Huawei and NTT Docomo completed a “long distance” 5G trial in Yokohama, demonstrating the capabilities of the next generation wireless technology.
Huawei and NTT Docomo completed a “long distance” 5G trial in Yokohama, Japan, demonstrating the capabilities of the next generation wireless technology.
The trial used the 39 GHz Millimeter Wave (mmWave) band to achieve speeds of up to 2Gbps, a 10x improvement on the current highest 4G LTE speed.
The 2Gbps speed was achieved inside a testing vehicle, rigged with an antenna similar a mobile device. The vehicle was driving at 20 mph. It drove 1.8km away from the 5G base station while retaining a 2Gbps signal and managed 3Gbps at 1.5km.
This is a good sign for the future of 5G outside of mobile devices. Autonomous vehicles will require super-fast Internet speeds to obtain traffic reports and potentially talk to other vehicles on the road.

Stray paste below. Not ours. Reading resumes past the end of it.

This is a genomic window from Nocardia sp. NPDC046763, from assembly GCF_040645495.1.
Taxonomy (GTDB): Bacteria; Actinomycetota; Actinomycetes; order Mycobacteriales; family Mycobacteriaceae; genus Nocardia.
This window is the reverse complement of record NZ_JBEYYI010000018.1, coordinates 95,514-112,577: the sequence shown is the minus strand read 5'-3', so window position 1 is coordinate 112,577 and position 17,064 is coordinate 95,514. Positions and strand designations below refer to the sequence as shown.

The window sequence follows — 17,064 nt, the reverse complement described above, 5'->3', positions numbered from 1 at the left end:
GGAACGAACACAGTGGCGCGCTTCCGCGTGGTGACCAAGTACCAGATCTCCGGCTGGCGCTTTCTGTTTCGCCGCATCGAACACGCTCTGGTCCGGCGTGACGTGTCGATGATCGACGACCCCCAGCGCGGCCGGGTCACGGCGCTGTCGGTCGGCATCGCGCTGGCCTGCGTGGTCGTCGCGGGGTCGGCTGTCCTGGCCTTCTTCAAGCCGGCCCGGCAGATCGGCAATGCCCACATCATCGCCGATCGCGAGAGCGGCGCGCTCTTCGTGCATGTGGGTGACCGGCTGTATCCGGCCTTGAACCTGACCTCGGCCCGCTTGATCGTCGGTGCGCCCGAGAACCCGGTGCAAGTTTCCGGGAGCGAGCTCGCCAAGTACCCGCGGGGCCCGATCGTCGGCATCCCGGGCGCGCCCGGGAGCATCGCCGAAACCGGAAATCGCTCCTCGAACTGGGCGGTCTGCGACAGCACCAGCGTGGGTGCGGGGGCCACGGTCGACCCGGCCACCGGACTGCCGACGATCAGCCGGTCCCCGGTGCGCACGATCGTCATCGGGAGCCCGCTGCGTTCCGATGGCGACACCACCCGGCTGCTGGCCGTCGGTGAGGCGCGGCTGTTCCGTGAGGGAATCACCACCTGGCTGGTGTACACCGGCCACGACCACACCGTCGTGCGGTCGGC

Vice president and managing director of 5G at NTT Docomo, Takehiro Nakamura, said: “Long-distance transmission over 39GHz mmWave will enable 5G network deployments in a large scale.
“It opens up the new stage of the 39GHz mmWave technology and will deliver the ultra-fast experience with 5G high data speed.”
Huawei mentioned two roadblocks in 5G deployment on the 39 mmWave standards: high propagation loss and a narrow directional beam.
CTO of Huawei Wireless Networks, Dr. Wen Tong, said: “It is a technological challenge and opportunity to use the long-distance transmission of 5G mmWave.
“The wireless industry will start using the new spectrum 100 times broader than the current network to foster the next wave of innovations,” he said. “This test is the first time we have successfully verified long-distance transmission of 5G mmWave. Huawei will continue to innovate to make 5G mmWave a success.”
Huawei and NTT Docomo have been working on 5G trials since 2014 and both expect 2020 to be the year 5G enters commercial deployment. Huawei expects the pre-commercial stage to begin in 2018, with the release of 3GPP Release-15.